How to Measure Your Feet

There are lots of different ways of doing this and you can make this into a game and have some fun with it! If you have a shoe shop measurement or have a pair of shoes that currently fit well then it is great to use that as a guide but do check the centimetre (cm) measurements too as brands do vary.

We also recommend measuring using a couple of different methods and at different times of the day to obtain the most accurate measurement. Feet do vary depending on the time of day, how hot they are and what they have been up to!

There are 3 essentials for a good measurement;

  1. The child needs to be standing as straight as possible so that their weight is evenly distributed across both feet. Feet spread on standing and if their weight isn’t fully on their feet you risk under-measuring a little.
  2. Make sure that you are accounting for the heel profile either by having the foot against the wall or by ensuring that the pencil you use to draw around their foot is vertical.
  3. Make sure that the toes are spread out properly and not gripping the floor as this will under-measure as well. Lift the toes gently and spread them out or apply gentle pressure to the top of the foot.

You can download our size guide to use as a template and for a step by step guide. However please do check the scale of the template before using!

Measuring Methods

Against a vertical surface

Stand on a piece of card (a shoe box lid is ideal!) and either fold up the card by their heel, stand them against a wall or mark with a pencil where the longest toe comes to. Measure with a ruler the distance to the toe mark. Do this for both feet as one is often longer than the other. Be careful to ensure that they are standing up straight and not leaning on anything and that their feet are as far back as possible against the surface.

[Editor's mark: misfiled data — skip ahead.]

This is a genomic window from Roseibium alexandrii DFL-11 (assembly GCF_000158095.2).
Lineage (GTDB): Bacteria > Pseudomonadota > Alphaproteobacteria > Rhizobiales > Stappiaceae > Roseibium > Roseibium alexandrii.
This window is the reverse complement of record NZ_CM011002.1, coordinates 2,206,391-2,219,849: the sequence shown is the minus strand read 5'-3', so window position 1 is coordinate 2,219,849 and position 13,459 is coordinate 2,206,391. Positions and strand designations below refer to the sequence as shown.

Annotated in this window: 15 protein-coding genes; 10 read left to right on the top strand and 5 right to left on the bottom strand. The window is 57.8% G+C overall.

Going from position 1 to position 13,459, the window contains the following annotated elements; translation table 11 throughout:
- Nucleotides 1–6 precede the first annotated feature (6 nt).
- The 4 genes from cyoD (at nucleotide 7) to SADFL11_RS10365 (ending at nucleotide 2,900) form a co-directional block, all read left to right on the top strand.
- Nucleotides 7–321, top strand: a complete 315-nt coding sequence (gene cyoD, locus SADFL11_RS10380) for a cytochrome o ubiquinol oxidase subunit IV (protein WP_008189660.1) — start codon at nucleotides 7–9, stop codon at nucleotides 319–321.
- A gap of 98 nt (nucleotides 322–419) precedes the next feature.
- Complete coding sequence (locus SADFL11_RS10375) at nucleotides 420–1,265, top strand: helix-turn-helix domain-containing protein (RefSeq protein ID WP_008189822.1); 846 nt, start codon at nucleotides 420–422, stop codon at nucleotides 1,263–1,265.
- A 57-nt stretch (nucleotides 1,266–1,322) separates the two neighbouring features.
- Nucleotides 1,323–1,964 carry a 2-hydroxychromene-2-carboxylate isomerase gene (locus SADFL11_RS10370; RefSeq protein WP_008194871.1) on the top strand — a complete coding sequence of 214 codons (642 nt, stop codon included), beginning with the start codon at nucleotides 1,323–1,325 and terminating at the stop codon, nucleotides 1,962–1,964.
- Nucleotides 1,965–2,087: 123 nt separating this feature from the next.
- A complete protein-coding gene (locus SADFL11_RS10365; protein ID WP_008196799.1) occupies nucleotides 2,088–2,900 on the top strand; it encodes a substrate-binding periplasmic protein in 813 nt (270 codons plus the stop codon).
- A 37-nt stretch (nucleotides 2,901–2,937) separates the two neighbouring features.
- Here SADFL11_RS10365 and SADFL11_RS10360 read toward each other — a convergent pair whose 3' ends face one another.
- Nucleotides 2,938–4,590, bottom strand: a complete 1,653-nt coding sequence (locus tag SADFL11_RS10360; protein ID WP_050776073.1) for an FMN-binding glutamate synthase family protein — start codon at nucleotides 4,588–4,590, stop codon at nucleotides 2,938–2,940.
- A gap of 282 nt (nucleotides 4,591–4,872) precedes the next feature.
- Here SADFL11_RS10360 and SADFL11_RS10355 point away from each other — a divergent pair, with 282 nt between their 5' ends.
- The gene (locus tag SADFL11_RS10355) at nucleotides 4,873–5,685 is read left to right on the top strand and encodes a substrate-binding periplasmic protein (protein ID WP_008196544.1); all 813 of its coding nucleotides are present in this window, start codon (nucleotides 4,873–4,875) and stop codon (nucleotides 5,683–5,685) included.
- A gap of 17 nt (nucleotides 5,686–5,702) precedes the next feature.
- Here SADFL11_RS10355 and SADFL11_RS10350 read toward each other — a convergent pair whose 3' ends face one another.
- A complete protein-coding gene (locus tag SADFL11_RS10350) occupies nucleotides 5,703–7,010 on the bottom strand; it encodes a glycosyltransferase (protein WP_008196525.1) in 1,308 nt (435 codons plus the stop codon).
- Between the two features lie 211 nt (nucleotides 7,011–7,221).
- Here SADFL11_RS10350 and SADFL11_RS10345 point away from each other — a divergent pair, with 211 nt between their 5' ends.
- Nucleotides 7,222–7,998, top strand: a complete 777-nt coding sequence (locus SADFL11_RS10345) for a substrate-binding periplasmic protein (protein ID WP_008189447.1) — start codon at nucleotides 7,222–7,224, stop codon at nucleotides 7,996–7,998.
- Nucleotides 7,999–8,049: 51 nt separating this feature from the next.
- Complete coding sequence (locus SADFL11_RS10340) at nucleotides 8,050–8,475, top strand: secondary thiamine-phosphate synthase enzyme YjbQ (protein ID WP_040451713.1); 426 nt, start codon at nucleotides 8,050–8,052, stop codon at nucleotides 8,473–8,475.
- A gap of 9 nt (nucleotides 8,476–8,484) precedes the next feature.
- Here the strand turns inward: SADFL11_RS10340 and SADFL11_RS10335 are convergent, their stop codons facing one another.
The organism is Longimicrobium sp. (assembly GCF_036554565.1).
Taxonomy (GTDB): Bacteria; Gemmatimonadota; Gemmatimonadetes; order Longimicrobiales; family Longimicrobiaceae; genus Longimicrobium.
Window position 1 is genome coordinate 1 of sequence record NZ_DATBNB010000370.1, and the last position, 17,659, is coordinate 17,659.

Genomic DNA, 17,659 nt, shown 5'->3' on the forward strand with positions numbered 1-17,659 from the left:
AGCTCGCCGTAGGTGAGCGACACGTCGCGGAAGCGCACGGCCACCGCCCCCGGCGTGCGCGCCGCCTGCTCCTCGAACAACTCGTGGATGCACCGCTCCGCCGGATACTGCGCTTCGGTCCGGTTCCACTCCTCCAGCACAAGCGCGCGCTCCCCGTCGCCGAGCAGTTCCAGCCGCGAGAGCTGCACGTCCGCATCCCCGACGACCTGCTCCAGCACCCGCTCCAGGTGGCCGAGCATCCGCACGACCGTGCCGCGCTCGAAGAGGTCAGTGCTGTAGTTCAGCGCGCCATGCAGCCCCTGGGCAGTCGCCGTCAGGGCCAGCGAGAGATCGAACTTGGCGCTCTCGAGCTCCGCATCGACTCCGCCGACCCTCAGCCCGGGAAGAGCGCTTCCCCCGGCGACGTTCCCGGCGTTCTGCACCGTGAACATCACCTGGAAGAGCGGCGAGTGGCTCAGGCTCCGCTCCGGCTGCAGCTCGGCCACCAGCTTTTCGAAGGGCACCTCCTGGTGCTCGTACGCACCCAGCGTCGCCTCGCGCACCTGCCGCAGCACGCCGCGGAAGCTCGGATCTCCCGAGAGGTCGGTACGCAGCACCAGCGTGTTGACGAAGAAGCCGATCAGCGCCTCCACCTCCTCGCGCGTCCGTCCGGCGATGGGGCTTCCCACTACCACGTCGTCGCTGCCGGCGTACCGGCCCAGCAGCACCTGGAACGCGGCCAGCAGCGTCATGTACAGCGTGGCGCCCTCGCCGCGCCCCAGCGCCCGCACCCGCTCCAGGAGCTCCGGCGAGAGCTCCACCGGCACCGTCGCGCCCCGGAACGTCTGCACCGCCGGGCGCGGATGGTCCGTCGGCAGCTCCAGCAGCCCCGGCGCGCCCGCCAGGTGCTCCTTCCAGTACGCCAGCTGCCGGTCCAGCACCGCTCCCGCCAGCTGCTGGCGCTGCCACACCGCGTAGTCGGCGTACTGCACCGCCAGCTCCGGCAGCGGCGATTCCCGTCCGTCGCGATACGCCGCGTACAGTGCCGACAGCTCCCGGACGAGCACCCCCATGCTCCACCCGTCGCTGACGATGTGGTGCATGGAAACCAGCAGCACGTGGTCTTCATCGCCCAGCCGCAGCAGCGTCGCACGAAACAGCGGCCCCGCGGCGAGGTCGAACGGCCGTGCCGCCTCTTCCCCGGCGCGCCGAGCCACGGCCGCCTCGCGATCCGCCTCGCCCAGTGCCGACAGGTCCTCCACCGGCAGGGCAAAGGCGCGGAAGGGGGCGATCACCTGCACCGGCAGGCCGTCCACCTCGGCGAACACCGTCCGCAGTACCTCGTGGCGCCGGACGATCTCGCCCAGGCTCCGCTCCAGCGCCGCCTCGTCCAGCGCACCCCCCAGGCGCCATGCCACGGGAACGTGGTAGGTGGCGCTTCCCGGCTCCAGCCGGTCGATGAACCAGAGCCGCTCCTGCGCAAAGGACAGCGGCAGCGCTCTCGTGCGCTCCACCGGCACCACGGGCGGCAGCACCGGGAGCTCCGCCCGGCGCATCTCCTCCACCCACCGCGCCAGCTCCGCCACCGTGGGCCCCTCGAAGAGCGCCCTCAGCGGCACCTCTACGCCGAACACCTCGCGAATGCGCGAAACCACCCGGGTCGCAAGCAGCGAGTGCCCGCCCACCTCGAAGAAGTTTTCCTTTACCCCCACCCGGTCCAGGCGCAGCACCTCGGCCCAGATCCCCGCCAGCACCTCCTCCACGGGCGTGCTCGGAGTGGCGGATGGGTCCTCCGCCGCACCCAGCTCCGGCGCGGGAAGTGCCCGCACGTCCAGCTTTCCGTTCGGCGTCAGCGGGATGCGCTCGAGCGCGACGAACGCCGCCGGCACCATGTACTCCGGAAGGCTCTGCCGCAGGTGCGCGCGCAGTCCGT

Drawing around your feet

You can also draw around their feet and measure from heel to longest toe. The key marks are around the heel and around the longest toe. Measure with a ruler the distance between the heel mark and the toe mark. You will find that you are measuring on a slight diagonal and this is correct and most accurate. Do this for both feet as one is often longer than the other.

For particularly wriggly children, try making a game out of drawing around each others' feet and make some foot pictures or art work to encourage them!

Foot painting

If they are really not cooperating then try doing some foot print paintings to get them used to playing with their feet; you might find that whilst they are making the print you can take your chance to pop a couple of pencil marks at either end of their feet. Measuring the foot print will give some indication, although will be a bit small as it won’t pick up the heel profile.

Even getting them to walk with wet feet on a patio can help give an indication of length if all else fails!

Once you have a reliable length measurement that you are happy with it is time to choose your shoes!